The citizen's vote was not cast directly in the comitia centuriata , but within the centurie and contributed to the voting behavior of the centurion. Each centurie had one vote in the vote. Since the upper Centuries had far fewer members for rich citizens than the lower Centuries for poorer citizens, the members of these Centuries - i.e. the wealthy knights and senators - had a disproportionate influence on the election result. The Centuries were questioned one after the other so that the voting behavior of the Equestrian Centuria could influence the decision of the following classes. When the equestrian center and the 1st class were in agreement, i.e. the majority had already been reached, the vote was ended without consulting the other classes. As a result, they often did not even appear at the meeting, as did the rural population who did not live in Rome or nearby. Since the comitia centuriata were originally a military assembly, they had to be held outside the city limits of Rome ( Pomerium ) on the Field of Mars . This made them cumbersome to call up and manage.

During his consulate in 88 BC BC and especially as a dictator (81/80) Sulla passed many laws ( Leges Corneliae ) that radically changed the political structure of the republic. His third law forbade the concilium plebis and the comitia tributa to deliberate on laws that had not been introduced by a Senate resolution ( senatus consultum ). His fourth law restructured the comitia centuriata so that the first class, the senators, and the most powerful knights had nearly half the votes. His fifth law stripped both tribal assemblies, concilium plebis and comitia tributa , of their legislative functions, so that all legislation lay with the comitia centuriata . The tribal meetings were thereby limited to the election of certain magistrates and the management of negotiations - which, however, could not be started without authorization from a senatus consultum .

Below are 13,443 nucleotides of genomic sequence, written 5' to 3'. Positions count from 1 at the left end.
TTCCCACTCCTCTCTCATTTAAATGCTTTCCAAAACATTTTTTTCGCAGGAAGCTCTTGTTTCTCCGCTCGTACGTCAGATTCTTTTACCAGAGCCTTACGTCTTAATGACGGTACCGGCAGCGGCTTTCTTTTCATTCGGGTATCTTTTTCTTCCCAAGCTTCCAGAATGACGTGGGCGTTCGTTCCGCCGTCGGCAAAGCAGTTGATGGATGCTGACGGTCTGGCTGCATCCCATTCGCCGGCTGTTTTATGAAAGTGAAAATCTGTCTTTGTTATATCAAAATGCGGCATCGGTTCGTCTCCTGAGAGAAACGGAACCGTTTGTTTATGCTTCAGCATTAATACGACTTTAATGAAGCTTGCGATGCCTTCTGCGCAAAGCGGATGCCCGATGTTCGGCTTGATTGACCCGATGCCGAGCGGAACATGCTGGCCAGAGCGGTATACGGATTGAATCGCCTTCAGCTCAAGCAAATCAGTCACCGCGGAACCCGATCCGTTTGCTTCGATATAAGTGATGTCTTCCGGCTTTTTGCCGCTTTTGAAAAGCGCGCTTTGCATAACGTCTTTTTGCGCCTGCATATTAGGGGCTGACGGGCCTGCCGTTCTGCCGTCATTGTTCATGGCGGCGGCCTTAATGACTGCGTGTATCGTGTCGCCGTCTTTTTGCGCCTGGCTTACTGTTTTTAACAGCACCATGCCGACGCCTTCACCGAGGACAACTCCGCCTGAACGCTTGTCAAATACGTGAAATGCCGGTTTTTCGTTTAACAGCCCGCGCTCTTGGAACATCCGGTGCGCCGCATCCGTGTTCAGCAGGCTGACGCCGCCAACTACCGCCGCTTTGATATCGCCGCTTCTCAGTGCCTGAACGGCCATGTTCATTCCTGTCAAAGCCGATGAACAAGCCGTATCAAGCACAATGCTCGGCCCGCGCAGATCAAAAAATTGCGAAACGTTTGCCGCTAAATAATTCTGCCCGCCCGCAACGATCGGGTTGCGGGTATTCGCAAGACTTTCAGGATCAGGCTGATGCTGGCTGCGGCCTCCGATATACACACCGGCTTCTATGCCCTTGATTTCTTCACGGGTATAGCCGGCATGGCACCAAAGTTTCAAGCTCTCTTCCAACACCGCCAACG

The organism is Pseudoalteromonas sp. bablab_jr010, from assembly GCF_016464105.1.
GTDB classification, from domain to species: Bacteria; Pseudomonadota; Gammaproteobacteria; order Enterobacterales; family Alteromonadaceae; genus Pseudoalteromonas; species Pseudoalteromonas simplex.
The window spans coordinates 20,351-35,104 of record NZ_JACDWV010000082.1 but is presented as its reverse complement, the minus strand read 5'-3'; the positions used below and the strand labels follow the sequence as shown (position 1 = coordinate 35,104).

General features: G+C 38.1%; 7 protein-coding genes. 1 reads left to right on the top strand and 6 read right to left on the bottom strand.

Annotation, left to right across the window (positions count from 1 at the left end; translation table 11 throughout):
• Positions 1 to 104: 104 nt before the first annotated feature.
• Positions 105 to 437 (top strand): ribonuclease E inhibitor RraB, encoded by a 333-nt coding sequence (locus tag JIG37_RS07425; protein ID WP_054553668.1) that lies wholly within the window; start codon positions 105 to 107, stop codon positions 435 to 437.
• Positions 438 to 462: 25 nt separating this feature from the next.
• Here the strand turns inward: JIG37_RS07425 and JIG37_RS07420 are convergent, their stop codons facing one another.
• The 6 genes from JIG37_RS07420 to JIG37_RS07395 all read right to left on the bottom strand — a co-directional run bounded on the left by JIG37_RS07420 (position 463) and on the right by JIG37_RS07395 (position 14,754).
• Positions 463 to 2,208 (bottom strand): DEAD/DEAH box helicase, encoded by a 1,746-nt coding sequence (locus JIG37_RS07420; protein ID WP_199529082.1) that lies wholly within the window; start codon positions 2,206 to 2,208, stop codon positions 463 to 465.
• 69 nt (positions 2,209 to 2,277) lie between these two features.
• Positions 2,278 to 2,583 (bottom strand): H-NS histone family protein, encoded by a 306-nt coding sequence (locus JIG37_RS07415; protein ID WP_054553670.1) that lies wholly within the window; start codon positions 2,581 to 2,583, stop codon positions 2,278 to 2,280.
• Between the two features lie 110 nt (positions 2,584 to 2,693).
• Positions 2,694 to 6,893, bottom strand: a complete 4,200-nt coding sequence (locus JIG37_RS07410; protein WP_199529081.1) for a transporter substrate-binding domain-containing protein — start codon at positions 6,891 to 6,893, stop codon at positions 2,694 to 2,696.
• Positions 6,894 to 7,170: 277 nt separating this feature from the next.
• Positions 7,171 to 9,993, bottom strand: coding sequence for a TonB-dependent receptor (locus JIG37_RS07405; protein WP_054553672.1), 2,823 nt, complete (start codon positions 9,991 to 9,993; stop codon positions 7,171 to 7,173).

These reforms were reversed by the Populares under the leadership of Marius and Lucius Cornelius Cinna , reintroduced and expanded by Sulla during his dictatorship rei publicae constituendae ("to restore the state") and suspended again soon after his death. They represent one of the most far-reaching interventions in the constitution of the Roman state, both in the republic and in the principate .

In AD 14, Emperor Tiberius withdrew the assembly's right to elect consuls and praetors; so she sank into factual insignificance.



  1. ^ Wolfgang Kunkel with Roland Wittmann : State order and state practice of the Roman Republic. Second part. The magistrate . Munich 1995, ISBN 3-406-33827-5 (by Wittmann completed edition of the work left unfinished by Kunkel). P. 638 f. (Problem area: upper magistrate); P. 637 (Problem area: People's Tribunate)
  2. Klaus Bringmann : History of the Roman Republic: From the beginnings to Augustus . CH Beck, Munich 2002, ISBN 3-406-49292-4 ( review by Manfred Clauss ). Chapter I. Rome and Italy .